There are presently six income driven plans, not all of which provide for debt forgiveness at the end of the repayment period. Each are different and fit different needs, and I have yet to have a client come to me that understood the plan they were on. We often see people on the wrong plans. Sometimes people will consolidate all of their loans together when they should keep some separate for hundreds of dollars per month difference in payments. You can opt to change your loan type to be eligible for different plans. If you don’t know the differences and are unsure if you are on the best plan for you, a checkup with a student loan lawyer could save you tens of thousands of dollars and shave years off of the repayment period before debt forgiveness kicks in.Public Service Student Loan Forgiveness
Unfortunately, this is a very misunderstood program. As the first batch of people are starting to reach the 10 year discharge target date in late 2017, we are starting to see the results of this system. Some of these results are tragic when people are counting on a discharge after ten years of faithful payments as a public sector employee, only to realize that they have made a fatal error and do not qualify for relief. FFEL loans do not qualify for PSLF, only Direct loans do. You have to be on an income based plan working full time for ten years to qualify. There are lots of nuances to the program and more people will be denied than are approved unless they have an advocate on their side to navigate the pitfalls. I wish the system were easier, but it’s not and I can’t change that. So we have to help steer our clients through the quagmire to a successful discharge.Repayment Options: An Overview
There are key differences between the repayment options for federal versus private loans. The starting point is to realize which of your loans are private versus federal. Second, is to learn what type of federal loans you have. Once we know that, we can help our clients create a plan to repay their loans in a manner that is both affordable as well as with an end in sight.Should I Consolidate My Student Loans?
There are advantages and disadvantages to consolidation. Sometimes it’s a good idea, sometimes not. Most people think of consolidation solely in terms of combining their loans into one to simplify repayment or to reduce interest rates. However, in reality a consolidation does not typically reduce interest rates and you don’t always want to combine all loans such as in the case of Parent Plus loans or you limit your options going forward. A consolidation is best used to cure a default, get to a servicer that is more reputable if you don’t like your present servicer, or to change your loan types to increase eligibility for better programs etc. Consolidation is one of the most misunderstood options when I am advising our clients.Student Loan Discharge in Bankruptcy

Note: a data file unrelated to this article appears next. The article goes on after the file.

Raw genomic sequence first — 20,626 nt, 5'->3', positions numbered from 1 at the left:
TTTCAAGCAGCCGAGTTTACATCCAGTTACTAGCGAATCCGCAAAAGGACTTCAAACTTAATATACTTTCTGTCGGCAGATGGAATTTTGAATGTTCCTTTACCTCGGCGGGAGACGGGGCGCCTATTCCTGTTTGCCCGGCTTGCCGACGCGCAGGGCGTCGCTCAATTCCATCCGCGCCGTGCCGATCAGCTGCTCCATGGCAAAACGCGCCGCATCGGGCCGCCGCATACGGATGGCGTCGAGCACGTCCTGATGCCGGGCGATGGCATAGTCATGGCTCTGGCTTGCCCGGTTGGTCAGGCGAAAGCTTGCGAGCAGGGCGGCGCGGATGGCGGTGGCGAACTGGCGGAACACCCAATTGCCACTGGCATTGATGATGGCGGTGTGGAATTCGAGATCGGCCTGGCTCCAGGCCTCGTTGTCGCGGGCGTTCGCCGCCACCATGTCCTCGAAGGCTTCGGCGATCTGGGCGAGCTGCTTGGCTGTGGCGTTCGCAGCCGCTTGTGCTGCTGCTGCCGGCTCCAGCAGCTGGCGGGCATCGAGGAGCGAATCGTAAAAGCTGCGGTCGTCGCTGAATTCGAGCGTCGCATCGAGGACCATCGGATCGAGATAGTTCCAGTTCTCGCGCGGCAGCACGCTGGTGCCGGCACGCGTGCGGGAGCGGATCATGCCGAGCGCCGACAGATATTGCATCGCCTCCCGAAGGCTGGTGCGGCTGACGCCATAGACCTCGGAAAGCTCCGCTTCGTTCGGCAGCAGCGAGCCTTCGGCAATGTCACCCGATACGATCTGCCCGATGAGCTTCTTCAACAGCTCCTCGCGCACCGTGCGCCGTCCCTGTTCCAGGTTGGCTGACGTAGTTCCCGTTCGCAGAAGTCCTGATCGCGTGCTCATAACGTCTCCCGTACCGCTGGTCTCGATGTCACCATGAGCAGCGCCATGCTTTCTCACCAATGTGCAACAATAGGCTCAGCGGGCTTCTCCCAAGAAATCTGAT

Discharging student loans in a bankruptcy continues to be a rarity. Yes, it can be done, but the standards are very strict and most people remain ineligible for such relief despite not being able to pay what the student loan servicer is demanding. There are a few instances where bankruptcy is a possible solution and anyone considering this option will want to consult with experienced counsel to explore this option further. We are having success right now in cases with private loans where no reasonable repayment options exist or where they do not meet the “qualified educational loan” requirement in order to be considered non-dischargeable.Total and Permanent Disability Discharge of Federal Student Loans
Often an experienced attorney can make a difference in the outcome of a disability application. You basically have to prove that you cannot gainfully work in any field. Your doctor will likely only give a brief one or two line comment about your diagnosis and won’t address how that diagnosis affects your day to day functionality and whether you can do various job functions. This is where our former work in employment law and the Americans with Disabilities Act comes in handy.Fraudulent Closed Schools/Borrower Defense to Repayment
This is a brand new program for which the regulations were just finalized in late 2016 and will be re-vamped under the Trump administration. Betsy DeVos has indicated that applications will be reviewed under the existing Obama era rules following a hold that was placed on the reviews for the first few months of the administration transition.Wage Garnishment for Student Loans
It is possible for a wage garnishment to result from both federal and private student loans that are in default. It is imperative to consult with a student loan attorney quickly, as once the garnishment starts if often cannot be stopped for five months even if you later cure the default.Settling your Student Loans
Again there are key differences between federal and private student loans and whether the student loan can be settled for a lump sum reduced amount. Private loans do settle after they are delinquent or in default, and many times do not require payment of the settlement all at one time. In fact, it is often our preferred option in trying to address private loans especially those with very large balances. Federal student loans do not settle unless the default is very old and the Department of Justice has gotten involved. Typically these borrowers are self employed and not subject to garnishment so the government will look to other means to repay at least a portion of the debt through settlement.